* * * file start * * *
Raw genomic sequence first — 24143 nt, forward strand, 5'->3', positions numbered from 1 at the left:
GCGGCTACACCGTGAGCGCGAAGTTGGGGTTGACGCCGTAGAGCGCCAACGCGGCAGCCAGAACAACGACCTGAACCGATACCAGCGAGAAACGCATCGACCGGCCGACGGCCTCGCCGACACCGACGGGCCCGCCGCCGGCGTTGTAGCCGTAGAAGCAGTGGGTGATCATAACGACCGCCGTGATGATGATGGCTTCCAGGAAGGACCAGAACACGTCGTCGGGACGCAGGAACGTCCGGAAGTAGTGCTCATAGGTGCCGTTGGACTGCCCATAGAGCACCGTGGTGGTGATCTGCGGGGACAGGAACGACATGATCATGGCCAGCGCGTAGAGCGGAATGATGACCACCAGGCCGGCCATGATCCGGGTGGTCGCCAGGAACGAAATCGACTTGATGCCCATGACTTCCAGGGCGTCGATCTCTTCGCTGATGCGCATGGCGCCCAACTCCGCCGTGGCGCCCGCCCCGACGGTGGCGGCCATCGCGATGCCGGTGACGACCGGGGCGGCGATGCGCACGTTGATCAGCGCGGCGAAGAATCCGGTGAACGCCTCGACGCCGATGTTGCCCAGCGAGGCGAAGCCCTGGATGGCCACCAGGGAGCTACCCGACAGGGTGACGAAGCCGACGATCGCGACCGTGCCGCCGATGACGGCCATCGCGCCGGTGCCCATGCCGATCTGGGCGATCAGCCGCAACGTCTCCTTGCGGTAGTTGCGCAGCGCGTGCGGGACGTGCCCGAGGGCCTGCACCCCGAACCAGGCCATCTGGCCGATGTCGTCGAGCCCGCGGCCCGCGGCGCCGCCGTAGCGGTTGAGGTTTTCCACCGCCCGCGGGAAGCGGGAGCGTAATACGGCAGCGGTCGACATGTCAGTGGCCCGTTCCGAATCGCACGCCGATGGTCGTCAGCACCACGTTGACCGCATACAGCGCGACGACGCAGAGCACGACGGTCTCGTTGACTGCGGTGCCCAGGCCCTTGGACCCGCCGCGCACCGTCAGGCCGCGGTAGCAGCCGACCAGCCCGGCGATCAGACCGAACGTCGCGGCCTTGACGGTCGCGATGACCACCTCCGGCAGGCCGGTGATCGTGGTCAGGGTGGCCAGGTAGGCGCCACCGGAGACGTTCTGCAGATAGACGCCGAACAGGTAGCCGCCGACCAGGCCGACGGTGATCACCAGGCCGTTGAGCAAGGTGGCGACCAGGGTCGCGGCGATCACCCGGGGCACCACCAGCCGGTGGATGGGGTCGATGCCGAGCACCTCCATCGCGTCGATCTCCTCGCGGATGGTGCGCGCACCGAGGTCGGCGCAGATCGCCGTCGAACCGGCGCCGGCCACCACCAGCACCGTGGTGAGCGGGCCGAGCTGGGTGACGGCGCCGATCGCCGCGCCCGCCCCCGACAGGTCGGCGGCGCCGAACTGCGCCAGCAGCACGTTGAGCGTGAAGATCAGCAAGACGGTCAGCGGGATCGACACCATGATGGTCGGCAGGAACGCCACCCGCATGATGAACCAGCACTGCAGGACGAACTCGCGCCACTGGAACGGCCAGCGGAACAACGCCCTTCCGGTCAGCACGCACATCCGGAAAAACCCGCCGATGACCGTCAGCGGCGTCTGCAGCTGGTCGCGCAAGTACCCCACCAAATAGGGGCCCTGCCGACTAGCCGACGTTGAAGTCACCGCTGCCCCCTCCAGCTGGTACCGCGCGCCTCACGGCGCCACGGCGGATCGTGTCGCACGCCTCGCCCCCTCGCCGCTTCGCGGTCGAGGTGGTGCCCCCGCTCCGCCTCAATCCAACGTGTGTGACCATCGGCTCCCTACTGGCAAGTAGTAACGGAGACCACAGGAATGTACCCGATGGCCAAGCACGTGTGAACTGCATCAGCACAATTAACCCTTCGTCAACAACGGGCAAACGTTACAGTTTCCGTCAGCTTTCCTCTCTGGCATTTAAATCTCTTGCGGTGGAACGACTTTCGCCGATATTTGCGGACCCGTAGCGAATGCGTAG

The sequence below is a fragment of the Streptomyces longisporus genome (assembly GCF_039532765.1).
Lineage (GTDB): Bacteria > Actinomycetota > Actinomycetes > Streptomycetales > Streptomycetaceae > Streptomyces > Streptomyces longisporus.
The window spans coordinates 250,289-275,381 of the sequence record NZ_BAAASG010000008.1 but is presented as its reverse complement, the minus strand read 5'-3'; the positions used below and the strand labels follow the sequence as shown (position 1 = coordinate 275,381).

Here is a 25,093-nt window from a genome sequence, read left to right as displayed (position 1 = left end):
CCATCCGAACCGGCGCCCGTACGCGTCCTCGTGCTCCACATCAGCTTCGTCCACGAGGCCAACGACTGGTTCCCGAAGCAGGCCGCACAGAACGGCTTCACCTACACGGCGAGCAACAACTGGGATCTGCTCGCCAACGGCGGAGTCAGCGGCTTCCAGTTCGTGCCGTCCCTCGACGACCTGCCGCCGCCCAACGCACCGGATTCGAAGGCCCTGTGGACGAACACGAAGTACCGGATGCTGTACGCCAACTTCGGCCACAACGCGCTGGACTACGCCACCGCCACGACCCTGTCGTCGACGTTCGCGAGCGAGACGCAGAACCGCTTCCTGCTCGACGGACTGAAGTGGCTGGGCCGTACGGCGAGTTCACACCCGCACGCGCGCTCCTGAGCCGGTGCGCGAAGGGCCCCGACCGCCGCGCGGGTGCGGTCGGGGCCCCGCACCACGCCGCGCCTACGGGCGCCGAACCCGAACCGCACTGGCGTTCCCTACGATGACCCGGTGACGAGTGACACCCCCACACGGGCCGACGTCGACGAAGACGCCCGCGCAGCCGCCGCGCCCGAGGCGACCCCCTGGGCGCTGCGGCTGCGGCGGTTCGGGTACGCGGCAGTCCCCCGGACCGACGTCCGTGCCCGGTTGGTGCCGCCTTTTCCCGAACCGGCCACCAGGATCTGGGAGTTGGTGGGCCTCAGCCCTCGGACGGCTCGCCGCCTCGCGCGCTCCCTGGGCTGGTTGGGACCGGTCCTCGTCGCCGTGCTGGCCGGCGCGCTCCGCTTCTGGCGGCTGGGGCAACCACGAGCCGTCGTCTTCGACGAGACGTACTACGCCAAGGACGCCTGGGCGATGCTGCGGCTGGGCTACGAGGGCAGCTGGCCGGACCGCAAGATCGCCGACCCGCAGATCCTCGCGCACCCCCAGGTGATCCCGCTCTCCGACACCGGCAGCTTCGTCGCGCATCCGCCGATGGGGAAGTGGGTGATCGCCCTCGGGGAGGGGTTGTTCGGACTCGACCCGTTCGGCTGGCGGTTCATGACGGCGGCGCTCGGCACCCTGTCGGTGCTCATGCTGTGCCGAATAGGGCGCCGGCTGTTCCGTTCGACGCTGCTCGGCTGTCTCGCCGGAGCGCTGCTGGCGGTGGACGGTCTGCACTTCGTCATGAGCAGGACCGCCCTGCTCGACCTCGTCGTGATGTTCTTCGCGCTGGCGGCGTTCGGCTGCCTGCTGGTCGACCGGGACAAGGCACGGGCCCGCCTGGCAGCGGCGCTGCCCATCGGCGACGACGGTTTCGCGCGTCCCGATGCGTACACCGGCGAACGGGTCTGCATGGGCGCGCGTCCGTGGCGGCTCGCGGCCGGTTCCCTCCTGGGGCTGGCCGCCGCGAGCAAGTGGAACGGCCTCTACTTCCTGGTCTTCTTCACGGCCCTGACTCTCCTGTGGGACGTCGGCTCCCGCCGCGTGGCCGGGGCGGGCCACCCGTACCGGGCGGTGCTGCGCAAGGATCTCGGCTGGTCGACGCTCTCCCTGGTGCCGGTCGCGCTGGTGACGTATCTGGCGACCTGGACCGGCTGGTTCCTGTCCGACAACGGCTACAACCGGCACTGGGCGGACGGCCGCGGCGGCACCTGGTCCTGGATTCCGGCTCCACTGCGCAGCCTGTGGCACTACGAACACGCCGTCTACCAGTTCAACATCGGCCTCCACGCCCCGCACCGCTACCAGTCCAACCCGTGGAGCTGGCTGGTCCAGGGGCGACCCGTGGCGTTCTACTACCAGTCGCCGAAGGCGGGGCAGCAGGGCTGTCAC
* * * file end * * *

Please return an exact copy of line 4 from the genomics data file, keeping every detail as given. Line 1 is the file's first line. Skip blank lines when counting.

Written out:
Lineage (GTDB): Bacteria > Actinomycetota > Actinomycetes > Streptomycetales > Streptomycetaceae > Streptomyces > Streptomyces longisporus.